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Stuart Fieldhouse

South American Investors Look To Europe

Since the election of President Trump nearly a year ago, we have seen a remarkable trend taking place within the world of alternative investment. Precise figures are not available, but based on anecdotal evidence from a number of sources, it does seem as if Latin American investors are taking more of an interest in non-American assets. In particular, there is a move to divest assets in the US, and explore new opportunities in Europe.

Fund managers from Europe are reporting more success in their asset raising activities, particularly in Mexico and Brazil, but also in other markets within the region. There has long been interest in the structure of UCITS funds on the part of large investment schemes in Chile and Peru, but now it seems more private wealth is on the march eastwards across the Atlantic.

Craig Reeves, Founder of Prestige Funds, which manages nearly USD850 million in its secured lending strategy, says he has seen an uptick in interest in active lending funds that focus on the UK. This is not being driven merely by the opportunity offered by the weak pound, although that is a factor, but also by the search for alpha. Larger Brazilian and Mexican groups are now seriously looking at private credit and private finance in Europe as a logical opportunity.

Prestige has been marketing itself via existing platforms that distribute to investors in Latin America, as well as its own network. Reeves says banks across Europe are meeting more success with Latin investors, particularly as the alternative funds industry becomes more reliant on the operational and scale advantages big regional banking platforms can offer them.

Turbulence within the Latin American markets themselves is also driving more investment overseas, in particular volatility in Brazilian markets and the Mexican peso. This is fuelling a search for non-correlated assets with predictable yield characteristics.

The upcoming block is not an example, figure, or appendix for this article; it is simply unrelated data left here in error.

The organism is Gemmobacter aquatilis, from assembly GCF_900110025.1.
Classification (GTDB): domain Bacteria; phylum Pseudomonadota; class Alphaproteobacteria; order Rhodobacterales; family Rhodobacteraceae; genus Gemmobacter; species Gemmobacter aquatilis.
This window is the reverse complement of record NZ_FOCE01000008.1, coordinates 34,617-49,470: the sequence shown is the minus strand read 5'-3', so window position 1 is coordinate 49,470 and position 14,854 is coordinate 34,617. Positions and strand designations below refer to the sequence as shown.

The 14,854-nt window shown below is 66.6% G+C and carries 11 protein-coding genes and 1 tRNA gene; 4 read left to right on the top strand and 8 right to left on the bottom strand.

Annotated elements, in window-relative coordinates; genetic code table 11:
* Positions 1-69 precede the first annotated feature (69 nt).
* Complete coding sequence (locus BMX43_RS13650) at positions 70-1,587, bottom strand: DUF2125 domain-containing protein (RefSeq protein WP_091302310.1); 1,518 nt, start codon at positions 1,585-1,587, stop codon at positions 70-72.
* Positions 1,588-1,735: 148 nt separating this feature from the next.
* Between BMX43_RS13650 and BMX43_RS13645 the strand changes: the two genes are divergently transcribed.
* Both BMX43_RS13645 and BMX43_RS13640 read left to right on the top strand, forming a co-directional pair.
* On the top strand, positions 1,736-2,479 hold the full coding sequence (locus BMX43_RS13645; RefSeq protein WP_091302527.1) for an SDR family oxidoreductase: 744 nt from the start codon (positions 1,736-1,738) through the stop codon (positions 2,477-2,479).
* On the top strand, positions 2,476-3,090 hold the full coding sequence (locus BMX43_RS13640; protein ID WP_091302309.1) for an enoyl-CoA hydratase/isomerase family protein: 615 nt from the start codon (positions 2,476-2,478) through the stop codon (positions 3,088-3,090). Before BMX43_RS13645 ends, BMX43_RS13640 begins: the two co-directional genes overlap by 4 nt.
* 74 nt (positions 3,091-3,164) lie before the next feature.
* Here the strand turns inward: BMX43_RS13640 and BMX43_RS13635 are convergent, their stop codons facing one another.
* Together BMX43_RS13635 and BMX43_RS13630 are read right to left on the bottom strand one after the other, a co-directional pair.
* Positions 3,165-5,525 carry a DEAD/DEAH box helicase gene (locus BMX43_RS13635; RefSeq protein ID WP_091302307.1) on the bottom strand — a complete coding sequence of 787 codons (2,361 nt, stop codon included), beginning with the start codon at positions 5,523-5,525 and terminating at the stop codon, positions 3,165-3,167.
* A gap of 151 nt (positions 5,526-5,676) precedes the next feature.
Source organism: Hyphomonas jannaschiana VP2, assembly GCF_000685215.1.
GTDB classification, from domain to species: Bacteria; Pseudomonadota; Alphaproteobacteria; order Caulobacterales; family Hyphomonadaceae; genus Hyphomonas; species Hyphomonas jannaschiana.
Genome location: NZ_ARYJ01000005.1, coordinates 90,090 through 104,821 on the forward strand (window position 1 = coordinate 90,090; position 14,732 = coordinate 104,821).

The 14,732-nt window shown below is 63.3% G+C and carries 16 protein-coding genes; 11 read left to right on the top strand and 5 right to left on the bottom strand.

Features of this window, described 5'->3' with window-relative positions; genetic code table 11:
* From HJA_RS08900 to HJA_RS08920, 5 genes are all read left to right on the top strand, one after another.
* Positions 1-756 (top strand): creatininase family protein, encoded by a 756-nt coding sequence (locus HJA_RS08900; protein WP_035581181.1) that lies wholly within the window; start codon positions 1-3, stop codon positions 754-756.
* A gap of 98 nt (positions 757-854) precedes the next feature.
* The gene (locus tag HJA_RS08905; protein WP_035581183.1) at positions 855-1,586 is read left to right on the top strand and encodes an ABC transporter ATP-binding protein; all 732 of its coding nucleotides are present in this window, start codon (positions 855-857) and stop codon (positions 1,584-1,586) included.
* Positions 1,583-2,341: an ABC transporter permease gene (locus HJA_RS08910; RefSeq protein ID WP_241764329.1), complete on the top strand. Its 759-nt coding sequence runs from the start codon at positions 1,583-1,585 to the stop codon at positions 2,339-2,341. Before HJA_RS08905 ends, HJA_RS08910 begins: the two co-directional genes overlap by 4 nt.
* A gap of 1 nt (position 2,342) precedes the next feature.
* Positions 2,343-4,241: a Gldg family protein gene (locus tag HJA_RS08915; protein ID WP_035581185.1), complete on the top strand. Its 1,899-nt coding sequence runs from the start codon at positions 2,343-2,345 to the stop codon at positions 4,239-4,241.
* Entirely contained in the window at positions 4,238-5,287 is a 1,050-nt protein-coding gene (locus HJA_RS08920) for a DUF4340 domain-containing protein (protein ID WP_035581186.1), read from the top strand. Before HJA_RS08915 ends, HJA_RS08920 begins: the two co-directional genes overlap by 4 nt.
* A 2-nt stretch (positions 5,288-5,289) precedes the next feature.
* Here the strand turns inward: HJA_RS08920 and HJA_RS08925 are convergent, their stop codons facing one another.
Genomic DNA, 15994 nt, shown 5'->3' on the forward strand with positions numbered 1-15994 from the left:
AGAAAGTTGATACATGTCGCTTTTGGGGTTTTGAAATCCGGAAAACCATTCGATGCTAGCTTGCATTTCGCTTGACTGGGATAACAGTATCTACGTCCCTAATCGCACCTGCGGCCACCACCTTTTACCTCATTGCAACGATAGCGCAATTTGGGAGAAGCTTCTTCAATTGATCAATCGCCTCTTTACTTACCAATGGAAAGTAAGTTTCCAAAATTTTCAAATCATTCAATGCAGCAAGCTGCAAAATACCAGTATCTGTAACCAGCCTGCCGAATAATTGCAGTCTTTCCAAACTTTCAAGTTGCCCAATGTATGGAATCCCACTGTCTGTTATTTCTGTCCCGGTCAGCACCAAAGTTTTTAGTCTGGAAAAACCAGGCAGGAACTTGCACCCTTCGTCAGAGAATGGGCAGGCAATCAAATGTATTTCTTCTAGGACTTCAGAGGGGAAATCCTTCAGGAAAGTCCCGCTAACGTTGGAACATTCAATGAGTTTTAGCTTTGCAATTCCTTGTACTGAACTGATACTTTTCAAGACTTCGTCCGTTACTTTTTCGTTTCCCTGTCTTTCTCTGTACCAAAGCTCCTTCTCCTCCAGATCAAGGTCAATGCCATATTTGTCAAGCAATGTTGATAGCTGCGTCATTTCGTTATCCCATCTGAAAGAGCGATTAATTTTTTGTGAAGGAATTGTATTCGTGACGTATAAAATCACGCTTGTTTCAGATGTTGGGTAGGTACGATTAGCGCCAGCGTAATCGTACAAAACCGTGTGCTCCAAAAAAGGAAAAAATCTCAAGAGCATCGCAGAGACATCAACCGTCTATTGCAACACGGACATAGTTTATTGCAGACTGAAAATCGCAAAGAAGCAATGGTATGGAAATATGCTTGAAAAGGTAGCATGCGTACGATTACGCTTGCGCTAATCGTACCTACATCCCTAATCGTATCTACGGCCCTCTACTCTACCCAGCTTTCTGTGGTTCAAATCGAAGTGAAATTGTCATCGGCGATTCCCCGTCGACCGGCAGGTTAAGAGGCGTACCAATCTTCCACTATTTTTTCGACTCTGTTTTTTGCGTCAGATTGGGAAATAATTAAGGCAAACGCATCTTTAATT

Donald Trump’s election cannot be discounted, of course, but pundits say there is more at work than just dissatisfaction with the current administration. Wealthy Latin families, however, do now view the US as a riskier place to invest than historically. They are seeking new opportunities, and particularly in markets like the UK and Spain, with which they are more familiar.

Martin Litwak, a Miami-based lawyer who advises both asset managers and investors, says a typical arrangement is for a family to establish a European family office somewhere like Switzerland, to look after its non-American investment interests. Medium to long term investments like real estate and private equity are favoured, he says.

The private banking sector in Europe is also benefiting. According to one private banker I spoke to recently in Luxembourg, the whole wealth management dynamic has changed with Latin clients. UHNWIs are now much happier with transparent arrangements, and are moving away from the use of jurisdictions like Panama to onshore solutions. In particular, they are more comfortable dealing with banks in countries other than Switzerland, which used to be the traditional port of call in the 1980s and 1990s.

Has the Panama Papers and other leaks played a role in all this? Litwak thinks so: HNWI clients are now much more comfortable looking at options in more transparent European jurisdictions. Wealthy families are still keen on privacy, but this is because they worry about crime, not the tax man. “Most leaks tend to occur in jurisdictions that help people to hide money,” says Litwak. “Most of the money in Europe is declared.”

Latin Americans are now happier to deal with banks at a more local level as well – this is a trend we have been seeing within the wider private banking market, with smaller, more focused operations picking up business from the big names, and with clients happier to interact with advisers who can make decisions without referring everything to head office.

Another big factor has been the series of tax amnesties offered by Latin American countries in the last few years. Arguably the biggest was that offered by Argentina, but other countries like Brazil and Mexico have done the same. This has helped to transform the character of the investment coming out of the region and into alternative assets.

Ultimately, however, the perception within Latin America is that it is going to be harder to travel to the US, and harder to invest there. With the loss of confidence has come the search for new opportunities, further afield. This is something managers of European alternative funds can cater to.

Stuart Fieldhouse is a London-based communications specialist, advising banks, fund managers and financial services firms.

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